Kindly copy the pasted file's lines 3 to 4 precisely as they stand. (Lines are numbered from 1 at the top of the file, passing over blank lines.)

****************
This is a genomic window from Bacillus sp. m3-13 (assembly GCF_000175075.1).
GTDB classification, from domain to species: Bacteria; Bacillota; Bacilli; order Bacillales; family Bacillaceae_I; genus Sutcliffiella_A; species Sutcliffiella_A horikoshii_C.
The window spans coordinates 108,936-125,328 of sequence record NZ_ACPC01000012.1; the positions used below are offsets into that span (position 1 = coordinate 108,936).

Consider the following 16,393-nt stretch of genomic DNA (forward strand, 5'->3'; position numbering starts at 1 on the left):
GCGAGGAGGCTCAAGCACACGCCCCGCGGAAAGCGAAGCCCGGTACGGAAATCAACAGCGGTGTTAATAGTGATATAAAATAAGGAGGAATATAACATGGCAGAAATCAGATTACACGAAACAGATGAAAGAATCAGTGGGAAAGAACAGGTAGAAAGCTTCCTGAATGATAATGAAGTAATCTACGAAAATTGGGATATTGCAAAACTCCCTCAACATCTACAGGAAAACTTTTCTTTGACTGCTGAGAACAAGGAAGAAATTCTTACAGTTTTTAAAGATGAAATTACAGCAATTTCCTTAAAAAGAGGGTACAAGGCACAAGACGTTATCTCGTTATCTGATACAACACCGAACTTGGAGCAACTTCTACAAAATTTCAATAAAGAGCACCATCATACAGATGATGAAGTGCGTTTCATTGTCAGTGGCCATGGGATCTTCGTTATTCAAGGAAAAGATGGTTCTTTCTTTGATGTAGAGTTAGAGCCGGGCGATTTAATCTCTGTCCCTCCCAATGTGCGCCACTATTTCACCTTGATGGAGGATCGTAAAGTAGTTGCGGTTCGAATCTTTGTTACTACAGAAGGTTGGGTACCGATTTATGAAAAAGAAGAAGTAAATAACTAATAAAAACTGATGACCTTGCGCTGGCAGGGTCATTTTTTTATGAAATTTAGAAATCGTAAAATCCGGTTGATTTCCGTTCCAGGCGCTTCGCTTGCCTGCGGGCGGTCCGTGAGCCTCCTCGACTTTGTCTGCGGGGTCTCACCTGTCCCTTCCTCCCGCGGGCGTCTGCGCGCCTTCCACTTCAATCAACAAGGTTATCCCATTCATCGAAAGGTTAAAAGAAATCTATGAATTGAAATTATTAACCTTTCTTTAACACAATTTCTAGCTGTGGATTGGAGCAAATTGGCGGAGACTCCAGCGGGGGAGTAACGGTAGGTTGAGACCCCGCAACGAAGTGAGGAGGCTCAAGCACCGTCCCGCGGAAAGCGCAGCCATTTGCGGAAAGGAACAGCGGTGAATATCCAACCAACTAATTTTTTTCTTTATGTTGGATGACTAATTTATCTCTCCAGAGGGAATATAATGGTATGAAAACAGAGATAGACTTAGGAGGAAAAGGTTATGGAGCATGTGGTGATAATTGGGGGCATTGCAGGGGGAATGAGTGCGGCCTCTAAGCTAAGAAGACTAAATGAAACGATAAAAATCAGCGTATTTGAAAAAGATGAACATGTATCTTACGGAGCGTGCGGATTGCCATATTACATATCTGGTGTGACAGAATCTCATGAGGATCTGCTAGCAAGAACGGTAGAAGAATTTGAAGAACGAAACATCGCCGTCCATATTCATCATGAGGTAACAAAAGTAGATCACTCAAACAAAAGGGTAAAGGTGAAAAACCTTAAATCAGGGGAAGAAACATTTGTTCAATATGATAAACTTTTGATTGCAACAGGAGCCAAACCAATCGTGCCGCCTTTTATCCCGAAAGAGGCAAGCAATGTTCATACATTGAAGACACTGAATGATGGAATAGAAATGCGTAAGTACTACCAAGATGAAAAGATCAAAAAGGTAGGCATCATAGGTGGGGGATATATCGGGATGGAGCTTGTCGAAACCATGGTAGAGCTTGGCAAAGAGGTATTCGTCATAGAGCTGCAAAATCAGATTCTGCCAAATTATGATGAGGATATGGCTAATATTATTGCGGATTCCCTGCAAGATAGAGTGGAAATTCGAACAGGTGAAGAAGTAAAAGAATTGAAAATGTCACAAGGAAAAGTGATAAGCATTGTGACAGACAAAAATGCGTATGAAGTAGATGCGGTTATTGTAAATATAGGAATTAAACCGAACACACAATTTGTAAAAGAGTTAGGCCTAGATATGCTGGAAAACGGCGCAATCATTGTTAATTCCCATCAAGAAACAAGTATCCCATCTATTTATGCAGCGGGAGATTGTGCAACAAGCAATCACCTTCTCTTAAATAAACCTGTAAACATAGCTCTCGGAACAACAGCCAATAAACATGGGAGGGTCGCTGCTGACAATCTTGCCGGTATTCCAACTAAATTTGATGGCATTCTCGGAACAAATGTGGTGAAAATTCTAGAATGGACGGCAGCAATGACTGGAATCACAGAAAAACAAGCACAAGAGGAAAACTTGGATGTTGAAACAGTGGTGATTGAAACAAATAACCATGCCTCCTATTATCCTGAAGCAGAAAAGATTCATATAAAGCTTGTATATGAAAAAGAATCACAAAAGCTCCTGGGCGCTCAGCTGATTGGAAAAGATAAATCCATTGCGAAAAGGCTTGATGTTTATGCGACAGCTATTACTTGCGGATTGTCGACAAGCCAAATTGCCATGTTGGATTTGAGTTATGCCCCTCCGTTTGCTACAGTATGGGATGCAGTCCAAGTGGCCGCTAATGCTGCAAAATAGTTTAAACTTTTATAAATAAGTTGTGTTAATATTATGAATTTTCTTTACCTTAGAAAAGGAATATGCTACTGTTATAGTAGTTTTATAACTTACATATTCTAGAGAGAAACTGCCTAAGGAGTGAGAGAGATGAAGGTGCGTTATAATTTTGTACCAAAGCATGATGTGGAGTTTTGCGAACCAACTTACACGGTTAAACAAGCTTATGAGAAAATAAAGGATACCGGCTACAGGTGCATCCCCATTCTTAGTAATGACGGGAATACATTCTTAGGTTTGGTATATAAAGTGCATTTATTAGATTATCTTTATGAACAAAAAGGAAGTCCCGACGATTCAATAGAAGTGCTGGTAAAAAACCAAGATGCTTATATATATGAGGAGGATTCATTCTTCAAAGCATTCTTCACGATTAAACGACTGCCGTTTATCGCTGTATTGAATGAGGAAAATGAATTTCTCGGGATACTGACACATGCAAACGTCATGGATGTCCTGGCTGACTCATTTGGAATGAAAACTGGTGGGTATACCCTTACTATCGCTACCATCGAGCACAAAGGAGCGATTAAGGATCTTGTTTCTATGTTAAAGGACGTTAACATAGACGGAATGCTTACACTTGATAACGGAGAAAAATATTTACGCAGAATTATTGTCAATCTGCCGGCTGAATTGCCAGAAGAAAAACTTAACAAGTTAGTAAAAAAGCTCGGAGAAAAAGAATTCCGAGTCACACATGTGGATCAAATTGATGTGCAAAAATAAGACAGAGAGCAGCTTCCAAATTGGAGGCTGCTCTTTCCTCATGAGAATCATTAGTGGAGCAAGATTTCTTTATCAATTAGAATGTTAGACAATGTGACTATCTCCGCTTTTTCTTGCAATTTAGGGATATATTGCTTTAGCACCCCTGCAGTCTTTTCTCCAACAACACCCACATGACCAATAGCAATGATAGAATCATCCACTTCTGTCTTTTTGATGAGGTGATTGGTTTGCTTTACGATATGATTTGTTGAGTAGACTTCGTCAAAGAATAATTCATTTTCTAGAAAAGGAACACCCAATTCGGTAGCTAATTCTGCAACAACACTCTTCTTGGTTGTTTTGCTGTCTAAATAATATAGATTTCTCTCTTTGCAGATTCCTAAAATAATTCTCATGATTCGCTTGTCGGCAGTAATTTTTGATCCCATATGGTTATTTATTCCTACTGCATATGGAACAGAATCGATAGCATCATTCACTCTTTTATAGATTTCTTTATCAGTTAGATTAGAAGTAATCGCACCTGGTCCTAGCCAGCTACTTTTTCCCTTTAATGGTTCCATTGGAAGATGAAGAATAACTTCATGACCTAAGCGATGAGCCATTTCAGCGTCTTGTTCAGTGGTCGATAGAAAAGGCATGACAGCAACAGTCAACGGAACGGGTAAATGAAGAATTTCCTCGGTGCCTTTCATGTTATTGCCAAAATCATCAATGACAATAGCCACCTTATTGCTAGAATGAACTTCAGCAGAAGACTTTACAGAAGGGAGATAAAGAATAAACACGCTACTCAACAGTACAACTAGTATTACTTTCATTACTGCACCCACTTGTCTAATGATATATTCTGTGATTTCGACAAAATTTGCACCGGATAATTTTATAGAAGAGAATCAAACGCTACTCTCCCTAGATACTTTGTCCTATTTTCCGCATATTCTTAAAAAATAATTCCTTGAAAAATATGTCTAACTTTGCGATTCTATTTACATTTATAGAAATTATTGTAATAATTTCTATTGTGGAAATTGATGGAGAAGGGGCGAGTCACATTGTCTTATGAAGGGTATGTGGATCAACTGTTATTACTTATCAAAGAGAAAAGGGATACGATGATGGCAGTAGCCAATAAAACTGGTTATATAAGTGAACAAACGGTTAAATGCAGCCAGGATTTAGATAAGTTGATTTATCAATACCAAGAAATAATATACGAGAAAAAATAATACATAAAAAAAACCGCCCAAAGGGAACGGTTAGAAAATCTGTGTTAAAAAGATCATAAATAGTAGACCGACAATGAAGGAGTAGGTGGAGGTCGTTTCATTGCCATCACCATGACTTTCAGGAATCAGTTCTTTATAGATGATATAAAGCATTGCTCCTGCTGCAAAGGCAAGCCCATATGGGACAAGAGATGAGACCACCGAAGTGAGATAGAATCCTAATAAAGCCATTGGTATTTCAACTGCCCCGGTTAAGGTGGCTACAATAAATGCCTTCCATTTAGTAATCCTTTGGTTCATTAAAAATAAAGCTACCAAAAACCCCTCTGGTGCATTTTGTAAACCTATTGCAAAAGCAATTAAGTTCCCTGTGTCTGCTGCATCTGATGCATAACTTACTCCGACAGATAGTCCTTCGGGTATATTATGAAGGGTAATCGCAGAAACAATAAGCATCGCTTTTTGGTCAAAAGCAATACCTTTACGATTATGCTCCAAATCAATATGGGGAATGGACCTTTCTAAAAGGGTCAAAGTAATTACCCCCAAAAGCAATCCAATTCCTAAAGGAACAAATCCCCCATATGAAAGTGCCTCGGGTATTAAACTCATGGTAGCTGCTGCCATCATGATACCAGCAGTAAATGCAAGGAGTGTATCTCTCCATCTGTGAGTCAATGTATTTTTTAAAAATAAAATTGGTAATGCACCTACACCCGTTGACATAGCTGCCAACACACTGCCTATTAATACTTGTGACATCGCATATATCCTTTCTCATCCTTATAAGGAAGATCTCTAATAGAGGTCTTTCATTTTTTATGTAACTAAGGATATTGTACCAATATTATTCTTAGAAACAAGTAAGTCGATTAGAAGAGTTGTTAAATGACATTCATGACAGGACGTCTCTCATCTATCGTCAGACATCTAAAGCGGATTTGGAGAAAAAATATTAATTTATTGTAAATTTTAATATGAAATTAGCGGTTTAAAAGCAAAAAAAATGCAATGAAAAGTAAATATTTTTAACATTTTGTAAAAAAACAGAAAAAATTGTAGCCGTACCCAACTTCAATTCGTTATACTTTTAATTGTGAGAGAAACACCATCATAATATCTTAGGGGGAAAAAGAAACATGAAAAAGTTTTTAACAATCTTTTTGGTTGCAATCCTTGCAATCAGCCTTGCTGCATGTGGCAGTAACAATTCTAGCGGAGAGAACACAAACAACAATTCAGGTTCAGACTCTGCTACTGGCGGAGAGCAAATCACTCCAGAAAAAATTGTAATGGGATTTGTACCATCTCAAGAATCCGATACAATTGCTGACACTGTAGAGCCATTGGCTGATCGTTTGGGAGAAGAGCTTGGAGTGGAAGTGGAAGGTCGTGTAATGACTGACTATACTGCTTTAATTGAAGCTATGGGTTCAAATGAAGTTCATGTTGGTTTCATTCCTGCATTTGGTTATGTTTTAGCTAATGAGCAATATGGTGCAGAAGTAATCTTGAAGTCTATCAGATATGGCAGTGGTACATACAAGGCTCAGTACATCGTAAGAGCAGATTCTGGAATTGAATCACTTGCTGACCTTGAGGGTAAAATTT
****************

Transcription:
The window spans coordinates 108,936-125,328 of sequence record NZ_ACPC01000012.1; the positions used below are offsets into that span (position 1 = coordinate 108,936).

Consider the following 16,393-nt stretch of genomic DNA (forward strand, 5'->3'; position numbering starts at 1 on the left):